Trustees approve 2013-14 operating budget; 2013-15 capital budget
Includes zero tuition increase for resident undergraduate students for 2013-14 and increased funding for computer science and engineering to respond to critical state needs
The Western Washington University Board of Trustees today approved Western’s 2013-14 operating budget, which includes zero tuition increase for resident undergraduate students during 2013-14. The budget also reflects increased funding appropriated by the Legislature to Western for the high-demand fields of computer science and engineering.
The 2013-14 operating budget totals $145.489 million; it reflects increased funding to Western by the Legislature, following years of state budget cuts to Western and other public universities due to the economic downturn.
The trustees also passed a resolution recognizing the Legislature for passing a state budget “that represents a return to Washington’s proud history of prioritizing higher education…”
Peggy Zoro, chair of the Board of Trustees, said that “It is important to thank and recognize the visionary leadership of the Legislature for reinvesting in higher education in this state, which directly benefits many students and families. This increased funding to Western also is an important investment in the future economic growth of our state.”
A few operating budget highlights:
- Tuition for resident (in-state) undergraduate students at Western will remain the same during 2013-14 as during 2012-13, or $7,503 annually, expanding access to higher education. Approximately 88 percent of Western’s students are resident undergraduates.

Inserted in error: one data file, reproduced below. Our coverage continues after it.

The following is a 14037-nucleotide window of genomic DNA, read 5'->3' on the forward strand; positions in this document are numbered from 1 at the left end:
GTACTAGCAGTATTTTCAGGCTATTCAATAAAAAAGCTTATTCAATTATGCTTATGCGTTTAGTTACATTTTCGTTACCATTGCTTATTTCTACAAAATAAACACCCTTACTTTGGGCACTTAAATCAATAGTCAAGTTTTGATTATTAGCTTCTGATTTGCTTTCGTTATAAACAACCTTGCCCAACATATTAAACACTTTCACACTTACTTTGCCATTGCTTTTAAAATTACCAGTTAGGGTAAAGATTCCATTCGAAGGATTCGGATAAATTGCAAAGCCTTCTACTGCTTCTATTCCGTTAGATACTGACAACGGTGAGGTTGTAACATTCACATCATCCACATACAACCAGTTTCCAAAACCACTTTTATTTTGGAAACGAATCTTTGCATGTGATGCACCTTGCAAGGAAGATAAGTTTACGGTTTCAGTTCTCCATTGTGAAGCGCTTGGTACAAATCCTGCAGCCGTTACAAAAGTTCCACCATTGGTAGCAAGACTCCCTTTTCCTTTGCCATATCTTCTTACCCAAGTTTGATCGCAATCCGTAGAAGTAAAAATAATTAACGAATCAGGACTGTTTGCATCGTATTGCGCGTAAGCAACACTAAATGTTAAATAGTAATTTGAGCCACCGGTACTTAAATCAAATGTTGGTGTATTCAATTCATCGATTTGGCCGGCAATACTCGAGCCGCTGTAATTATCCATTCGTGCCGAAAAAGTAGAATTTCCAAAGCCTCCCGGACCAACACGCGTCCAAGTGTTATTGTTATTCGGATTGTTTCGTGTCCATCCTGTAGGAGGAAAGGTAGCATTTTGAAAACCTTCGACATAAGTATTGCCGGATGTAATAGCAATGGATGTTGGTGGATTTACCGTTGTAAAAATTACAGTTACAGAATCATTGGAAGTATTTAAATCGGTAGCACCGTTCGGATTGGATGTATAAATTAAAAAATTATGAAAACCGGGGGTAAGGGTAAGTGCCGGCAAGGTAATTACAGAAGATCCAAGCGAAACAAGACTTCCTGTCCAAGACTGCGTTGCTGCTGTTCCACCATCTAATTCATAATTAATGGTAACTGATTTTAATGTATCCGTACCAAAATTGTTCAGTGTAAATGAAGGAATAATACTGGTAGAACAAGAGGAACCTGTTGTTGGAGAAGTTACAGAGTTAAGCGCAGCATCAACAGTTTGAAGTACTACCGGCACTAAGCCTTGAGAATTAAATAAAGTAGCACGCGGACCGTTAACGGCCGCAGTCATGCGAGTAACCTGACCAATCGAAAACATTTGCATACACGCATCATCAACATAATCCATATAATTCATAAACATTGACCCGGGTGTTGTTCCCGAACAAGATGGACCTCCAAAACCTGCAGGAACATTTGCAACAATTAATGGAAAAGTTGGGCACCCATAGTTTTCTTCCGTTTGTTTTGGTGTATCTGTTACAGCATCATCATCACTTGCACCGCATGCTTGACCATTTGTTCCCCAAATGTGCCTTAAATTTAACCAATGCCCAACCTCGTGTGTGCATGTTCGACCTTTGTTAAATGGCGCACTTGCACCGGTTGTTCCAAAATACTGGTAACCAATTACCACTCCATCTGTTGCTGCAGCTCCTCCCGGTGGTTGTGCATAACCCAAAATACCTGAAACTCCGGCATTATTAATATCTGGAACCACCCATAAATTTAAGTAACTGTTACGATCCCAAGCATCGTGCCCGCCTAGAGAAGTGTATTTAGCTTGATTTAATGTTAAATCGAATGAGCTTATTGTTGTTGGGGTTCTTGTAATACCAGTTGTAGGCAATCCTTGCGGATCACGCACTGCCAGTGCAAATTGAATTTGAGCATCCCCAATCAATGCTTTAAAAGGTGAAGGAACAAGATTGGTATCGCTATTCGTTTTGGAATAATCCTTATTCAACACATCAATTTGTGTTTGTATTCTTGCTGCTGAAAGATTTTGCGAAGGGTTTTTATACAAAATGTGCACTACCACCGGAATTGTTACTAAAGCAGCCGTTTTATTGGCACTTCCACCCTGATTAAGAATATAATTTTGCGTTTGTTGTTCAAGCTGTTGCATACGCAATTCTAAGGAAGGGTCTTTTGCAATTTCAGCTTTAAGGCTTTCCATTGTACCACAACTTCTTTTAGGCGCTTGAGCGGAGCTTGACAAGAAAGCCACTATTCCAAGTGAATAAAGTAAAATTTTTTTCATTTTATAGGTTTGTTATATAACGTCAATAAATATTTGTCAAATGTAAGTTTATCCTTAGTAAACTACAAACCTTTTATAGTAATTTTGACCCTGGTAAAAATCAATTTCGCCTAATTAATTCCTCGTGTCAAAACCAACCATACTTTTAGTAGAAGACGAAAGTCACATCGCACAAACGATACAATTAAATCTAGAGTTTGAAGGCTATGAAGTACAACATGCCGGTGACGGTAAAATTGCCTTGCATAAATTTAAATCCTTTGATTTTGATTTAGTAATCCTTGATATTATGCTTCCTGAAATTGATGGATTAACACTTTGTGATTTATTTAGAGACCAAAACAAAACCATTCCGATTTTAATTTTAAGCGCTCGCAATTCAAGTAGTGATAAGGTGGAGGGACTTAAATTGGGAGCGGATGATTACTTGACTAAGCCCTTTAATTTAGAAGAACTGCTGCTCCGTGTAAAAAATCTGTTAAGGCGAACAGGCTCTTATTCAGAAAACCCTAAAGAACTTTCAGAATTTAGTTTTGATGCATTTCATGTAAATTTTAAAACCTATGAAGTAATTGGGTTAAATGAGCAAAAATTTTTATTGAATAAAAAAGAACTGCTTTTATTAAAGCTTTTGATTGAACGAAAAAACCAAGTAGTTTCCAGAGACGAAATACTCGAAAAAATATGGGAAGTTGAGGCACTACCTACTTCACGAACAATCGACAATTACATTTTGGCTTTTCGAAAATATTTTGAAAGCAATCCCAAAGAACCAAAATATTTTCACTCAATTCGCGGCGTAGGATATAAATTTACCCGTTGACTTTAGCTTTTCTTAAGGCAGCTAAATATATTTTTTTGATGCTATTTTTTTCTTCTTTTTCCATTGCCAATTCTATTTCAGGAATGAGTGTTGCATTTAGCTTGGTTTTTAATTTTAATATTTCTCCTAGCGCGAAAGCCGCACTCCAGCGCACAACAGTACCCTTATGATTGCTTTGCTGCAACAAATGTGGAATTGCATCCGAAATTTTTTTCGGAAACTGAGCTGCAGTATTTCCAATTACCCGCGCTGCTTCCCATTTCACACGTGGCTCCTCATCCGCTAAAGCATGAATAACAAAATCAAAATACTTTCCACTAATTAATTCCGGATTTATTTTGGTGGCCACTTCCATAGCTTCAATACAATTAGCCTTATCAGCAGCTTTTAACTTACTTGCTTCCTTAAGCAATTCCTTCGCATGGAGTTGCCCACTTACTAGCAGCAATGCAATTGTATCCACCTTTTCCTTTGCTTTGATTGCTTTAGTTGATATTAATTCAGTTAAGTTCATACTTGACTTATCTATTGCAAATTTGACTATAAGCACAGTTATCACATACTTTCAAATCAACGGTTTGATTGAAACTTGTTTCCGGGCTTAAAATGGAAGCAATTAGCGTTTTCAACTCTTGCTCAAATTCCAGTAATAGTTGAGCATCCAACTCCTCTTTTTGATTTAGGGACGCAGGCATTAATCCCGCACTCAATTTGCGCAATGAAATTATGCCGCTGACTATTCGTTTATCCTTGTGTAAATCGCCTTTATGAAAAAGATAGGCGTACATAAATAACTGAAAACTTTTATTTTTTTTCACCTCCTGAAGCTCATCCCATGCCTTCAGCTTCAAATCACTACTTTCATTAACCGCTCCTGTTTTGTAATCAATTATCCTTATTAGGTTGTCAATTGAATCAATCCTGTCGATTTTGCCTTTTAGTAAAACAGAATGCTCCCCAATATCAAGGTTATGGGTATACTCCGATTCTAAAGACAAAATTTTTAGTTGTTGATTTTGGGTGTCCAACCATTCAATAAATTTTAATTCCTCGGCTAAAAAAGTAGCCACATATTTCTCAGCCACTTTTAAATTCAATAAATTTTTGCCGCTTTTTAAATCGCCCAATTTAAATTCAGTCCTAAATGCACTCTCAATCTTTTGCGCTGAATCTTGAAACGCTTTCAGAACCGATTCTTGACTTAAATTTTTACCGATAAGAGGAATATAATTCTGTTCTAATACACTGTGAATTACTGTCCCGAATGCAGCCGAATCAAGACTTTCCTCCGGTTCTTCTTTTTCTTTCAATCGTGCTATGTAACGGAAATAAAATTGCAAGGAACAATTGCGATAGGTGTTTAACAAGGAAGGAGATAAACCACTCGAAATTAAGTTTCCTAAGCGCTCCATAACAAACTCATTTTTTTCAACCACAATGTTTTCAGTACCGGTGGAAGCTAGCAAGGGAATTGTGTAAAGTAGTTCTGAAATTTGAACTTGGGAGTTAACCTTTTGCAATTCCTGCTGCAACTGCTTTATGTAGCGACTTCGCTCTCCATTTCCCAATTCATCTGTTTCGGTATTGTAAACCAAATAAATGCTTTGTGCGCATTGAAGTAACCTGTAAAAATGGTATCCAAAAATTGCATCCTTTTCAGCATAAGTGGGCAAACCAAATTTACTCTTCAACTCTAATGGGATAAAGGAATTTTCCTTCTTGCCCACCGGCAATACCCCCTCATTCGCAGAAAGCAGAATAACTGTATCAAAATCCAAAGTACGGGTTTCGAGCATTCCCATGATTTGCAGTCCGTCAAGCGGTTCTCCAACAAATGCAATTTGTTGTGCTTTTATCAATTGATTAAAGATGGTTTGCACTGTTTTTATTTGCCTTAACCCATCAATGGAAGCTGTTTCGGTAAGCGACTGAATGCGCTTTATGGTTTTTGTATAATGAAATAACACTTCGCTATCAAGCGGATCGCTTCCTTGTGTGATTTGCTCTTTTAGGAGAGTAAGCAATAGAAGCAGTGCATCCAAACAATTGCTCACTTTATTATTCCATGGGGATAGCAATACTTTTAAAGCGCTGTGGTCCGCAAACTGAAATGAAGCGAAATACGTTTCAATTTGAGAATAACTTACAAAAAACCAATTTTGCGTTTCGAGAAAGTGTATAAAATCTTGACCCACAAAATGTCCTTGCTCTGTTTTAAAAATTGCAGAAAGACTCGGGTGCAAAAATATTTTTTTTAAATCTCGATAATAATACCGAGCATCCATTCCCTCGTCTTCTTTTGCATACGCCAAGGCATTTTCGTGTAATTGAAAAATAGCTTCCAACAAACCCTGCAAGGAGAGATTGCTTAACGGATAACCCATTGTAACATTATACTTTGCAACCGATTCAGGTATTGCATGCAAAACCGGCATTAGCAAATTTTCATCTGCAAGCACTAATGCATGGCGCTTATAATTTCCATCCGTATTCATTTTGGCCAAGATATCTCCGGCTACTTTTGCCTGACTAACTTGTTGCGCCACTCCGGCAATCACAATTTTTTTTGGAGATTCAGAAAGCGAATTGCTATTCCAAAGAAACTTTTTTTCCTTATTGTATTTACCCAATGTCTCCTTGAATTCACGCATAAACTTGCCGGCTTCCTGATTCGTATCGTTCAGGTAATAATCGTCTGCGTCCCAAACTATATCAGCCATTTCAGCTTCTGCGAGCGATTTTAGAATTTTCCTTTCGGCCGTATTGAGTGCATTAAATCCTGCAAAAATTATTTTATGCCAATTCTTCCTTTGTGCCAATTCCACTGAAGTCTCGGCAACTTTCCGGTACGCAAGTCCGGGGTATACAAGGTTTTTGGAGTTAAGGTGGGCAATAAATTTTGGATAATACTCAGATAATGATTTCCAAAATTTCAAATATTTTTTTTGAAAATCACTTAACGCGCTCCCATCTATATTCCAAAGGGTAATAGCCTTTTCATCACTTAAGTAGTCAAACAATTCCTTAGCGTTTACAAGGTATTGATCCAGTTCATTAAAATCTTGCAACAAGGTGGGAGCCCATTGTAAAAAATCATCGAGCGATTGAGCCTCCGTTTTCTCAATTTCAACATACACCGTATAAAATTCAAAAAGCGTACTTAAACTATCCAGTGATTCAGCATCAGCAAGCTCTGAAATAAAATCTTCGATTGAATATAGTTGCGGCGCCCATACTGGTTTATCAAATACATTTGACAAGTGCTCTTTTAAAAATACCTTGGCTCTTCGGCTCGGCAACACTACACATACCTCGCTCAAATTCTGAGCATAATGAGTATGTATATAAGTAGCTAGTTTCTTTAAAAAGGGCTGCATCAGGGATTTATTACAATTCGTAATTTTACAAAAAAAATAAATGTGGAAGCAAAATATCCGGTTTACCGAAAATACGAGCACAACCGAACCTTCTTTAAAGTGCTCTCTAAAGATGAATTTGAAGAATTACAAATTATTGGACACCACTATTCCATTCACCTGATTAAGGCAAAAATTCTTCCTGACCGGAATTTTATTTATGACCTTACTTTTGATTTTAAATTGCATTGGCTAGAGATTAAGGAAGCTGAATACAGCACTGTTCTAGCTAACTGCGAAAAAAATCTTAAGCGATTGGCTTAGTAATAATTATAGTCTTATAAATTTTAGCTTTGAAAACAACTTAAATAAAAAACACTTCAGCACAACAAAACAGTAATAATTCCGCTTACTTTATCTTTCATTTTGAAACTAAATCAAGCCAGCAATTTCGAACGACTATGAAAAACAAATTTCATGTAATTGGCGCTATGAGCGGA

- Tuition for non-resident undergraduate, resident graduate, non-resident graduate and MBA students will increase 3 percent for 2013-14.
- New institutional investment of $10.5 million that will be used to meet STEM/High Demand Enrollment Shifts, support new degree opportunities for students in Energy Studies, support new internship opportunities for students, provide more advising support and other much needed investments in students and their academic progress.
- Reflects nearly $3 million for expansion of Western computer science and engineering, as Western responds to emerging and critical state needs for more graduates in the STEM (science, technology, engineering and mathematics) fields. Western will transition Engineering Technology to fully accredited engineering, allowing Western to produce 108 ABET-accredited engineers per year. With new investment in computer science, Western will be able to increase the number of computer science graduates each year.
The trustees also approved Western’s 2013-2015 Capital Budget totaling $29,936,000, which includes $7,547,000 in reappropriations and $22,389,000 in new appropriations. Capital projects will include: $4,746,000 in classroom and lab upgrades so that Western can continue to offer state-of-the-art teaching facilities and improve utilization and capacities; $2,947,000 to upgrade seriously degraded exterior cladding and roofing systems on the Performing Arts Center; $3,582,000 North Campus Utility Upgrade; and $7,500,000 million in Preservation Minor Works Projects that will address some badly needed preservation projects throughout the campus during the 2013-15 biennium.
Western has both an operating budget – which keeps the university going on a day-to-day basis, paying salaries, utilities, supplies, etc. – and a capital budget, which is used for building projects such as renovation or new construction of campus buildings. The money for these comes from two different funding sources: operating money comes from state operating appropriations and tuition; the capital budget is primarily financed by long term state-issued bonds, a financing mechanism similar to a home mortgage. The state does not allow capital appropriations to be used for operating expenses.